You think North Korea is scary, then you must have never seen an Alfred Hitchcock masterpiece.
Put away the mask. Keep your gore and ghouls. And forget about villains who live in your dreams. As a director through much of Hollywood's Golden Age, Hitchcock (Aug. 13, 1899 - April 29, 1980) created fear through suspense and dominated the genre long before there would be a horror section at your local video store.
In fact, Cerritos film student Bo PeÃÂ±a sees a vast difference between today's modern horror genre that seems to dominate the box offices at Halloween and what Hitchcock did.
"The genre that Hitchcock worked on is quite a different animal. In horror you show stuff (blood, guts, gore) in suspense you intimate to horrific things, but you always keep the adrenalin flowing in the audience. It's the fear of what may happen that keeps the audience on the edge of its seats. 'Alien' No. 1 was a suspense film, the rest of the Aliens- crap."
Sir Hitchcock, as he was posthumously knighted, is seen by many as a precursor to the modern day horror genre since he pioneered many techniques in the suspense and thriller genres.
"What Sir Alfred Hitchcock did for Cinema, horror in particular, was (done through) mastering of suspense. His nickname is (the Master of Suspense)," says Gayle Parks, film major. "His combining of mystery and suspense had humor to it. Hitchcock had a storyline that provide suspense that was scary, not a bunch of blood or gore."
Parks feels that "he is one of the greatest film directors in the history of cinema" and isn't alone as the Master of Suspense was given named greatest film director ever by "Entertainment Weekly."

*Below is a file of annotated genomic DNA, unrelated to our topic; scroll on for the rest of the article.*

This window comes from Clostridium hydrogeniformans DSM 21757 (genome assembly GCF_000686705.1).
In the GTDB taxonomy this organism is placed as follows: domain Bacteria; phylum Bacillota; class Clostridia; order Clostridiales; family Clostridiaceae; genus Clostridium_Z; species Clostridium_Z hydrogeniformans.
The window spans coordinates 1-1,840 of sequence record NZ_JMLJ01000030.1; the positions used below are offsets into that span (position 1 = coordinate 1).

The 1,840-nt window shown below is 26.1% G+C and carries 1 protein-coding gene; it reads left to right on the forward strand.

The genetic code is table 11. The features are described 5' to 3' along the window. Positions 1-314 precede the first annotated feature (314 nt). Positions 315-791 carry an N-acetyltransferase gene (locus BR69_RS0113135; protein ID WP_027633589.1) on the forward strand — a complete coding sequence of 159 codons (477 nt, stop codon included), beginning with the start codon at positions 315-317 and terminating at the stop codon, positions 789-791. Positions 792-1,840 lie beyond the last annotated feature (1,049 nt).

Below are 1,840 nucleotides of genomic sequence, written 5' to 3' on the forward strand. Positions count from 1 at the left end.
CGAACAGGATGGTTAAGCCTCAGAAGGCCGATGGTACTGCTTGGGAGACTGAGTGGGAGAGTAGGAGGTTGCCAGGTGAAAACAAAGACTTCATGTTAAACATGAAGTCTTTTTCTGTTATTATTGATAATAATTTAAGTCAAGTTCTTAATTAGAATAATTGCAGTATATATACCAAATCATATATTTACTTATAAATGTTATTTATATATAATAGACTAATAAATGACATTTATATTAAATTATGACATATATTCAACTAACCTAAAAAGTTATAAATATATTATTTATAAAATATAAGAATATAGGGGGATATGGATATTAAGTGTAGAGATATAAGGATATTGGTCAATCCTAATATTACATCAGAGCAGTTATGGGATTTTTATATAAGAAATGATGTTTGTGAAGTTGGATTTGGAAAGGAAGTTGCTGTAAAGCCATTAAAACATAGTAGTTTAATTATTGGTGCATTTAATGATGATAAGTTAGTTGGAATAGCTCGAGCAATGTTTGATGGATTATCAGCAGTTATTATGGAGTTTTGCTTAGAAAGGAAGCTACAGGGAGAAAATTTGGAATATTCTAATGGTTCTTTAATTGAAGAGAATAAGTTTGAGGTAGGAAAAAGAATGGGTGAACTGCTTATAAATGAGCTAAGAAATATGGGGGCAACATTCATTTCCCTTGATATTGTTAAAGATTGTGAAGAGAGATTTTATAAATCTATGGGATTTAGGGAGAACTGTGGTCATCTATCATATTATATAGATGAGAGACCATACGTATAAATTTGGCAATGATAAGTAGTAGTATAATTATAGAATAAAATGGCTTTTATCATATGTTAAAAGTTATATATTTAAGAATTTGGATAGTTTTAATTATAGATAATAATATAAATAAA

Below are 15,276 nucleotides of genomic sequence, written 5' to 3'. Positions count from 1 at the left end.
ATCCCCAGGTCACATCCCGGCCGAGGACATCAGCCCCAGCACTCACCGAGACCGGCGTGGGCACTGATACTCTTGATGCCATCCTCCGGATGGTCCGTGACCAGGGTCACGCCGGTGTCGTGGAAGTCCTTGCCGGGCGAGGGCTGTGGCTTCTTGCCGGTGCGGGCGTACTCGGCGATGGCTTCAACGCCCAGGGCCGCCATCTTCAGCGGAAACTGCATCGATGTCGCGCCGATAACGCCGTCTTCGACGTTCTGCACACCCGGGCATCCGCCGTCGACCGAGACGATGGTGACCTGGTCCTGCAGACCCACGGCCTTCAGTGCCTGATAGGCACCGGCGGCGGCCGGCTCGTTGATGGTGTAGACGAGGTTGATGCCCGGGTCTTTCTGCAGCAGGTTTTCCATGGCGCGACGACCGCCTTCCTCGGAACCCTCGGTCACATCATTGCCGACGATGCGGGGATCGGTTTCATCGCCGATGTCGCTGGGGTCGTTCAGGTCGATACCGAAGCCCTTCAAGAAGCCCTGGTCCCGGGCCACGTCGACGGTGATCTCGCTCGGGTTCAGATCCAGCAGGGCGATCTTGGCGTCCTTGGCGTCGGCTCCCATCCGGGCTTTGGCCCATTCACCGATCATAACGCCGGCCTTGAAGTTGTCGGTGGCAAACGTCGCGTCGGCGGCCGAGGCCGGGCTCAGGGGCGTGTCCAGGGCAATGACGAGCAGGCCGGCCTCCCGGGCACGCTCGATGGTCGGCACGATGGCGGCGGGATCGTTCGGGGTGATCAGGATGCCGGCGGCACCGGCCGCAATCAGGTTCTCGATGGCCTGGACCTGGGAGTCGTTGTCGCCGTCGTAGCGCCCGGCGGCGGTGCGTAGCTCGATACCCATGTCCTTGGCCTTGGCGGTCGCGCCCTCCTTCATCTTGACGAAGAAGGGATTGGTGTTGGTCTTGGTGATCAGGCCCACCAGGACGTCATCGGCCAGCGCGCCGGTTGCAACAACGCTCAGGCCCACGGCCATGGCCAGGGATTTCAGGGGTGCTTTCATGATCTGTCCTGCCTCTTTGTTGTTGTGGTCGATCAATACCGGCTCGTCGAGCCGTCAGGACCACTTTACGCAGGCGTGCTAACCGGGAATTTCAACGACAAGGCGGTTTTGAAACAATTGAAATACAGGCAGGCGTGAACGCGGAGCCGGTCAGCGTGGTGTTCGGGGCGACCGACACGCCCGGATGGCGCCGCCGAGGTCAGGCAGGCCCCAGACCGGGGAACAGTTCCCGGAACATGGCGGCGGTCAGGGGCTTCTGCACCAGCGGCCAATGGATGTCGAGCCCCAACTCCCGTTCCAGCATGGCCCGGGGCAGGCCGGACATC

He directed more than fifty feature films in a career spanning six decades, from the silent film era to the color era.
Hitchcock was among the most consistently successful and publicly recognizable directors in the world during his lifetime due in large part to the fact that he was one of the first directors to have his own publicist. He also gained notoriety through his TV show "Alfred Hitchcock Presents."
Way ahead of his time, Hitchcock was an outspoken advocate of the growth of the television medium. In fact he defied industry standards when he used his TV show's crew to film his movies.
But those were just little things according to film major Lefifia Lewis, who has been studying film and film history at Cerritos for more than two years.
"Hitchcock created a new film culture," she says. "He defined suspense! He virtually invented the thriller genre in film making with his brilliant use of sex, suspense and humor to shape his films."
"He (also) encouraged the eclipse of black and white film to color," Lewis adds. "When he converted his film from silent to sound this gave him free play to expressive manipulation of sound effects and music to entice and engage his audience in the unfolding story."
"He is most famous for engaging his audiences with terror by filming shots of the actors being victims of a heinous crime and not showing the actual crime itself, but showing the terror in the victim's eyes with the sound effects to punctuate it. His brilliance has never been duplicated."